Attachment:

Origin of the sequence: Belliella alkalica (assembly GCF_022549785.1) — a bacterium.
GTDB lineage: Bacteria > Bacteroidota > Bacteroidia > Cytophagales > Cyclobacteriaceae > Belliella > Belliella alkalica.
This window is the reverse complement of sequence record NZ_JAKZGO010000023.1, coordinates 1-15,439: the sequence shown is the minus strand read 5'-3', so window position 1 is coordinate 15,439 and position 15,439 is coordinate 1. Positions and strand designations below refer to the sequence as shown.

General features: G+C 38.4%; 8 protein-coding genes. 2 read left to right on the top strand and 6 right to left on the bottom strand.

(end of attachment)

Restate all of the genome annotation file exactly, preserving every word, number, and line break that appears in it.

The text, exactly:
Origin of the sequence: Belliella alkalica (assembly GCF_022549785.1) — a bacterium.
GTDB lineage: Bacteria > Bacteroidota > Bacteroidia > Cytophagales > Cyclobacteriaceae > Belliella > Belliella alkalica.
This window is the reverse complement of sequence record NZ_JAKZGO010000023.1, coordinates 1-15,439: the sequence shown is the minus strand read 5'-3', so window position 1 is coordinate 15,439 and position 15,439 is coordinate 1. Positions and strand designations below refer to the sequence as shown.

General features: G+C 38.4%; 8 protein-coding genes. 2 read left to right on the top strand and 6 right to left on the bottom strand.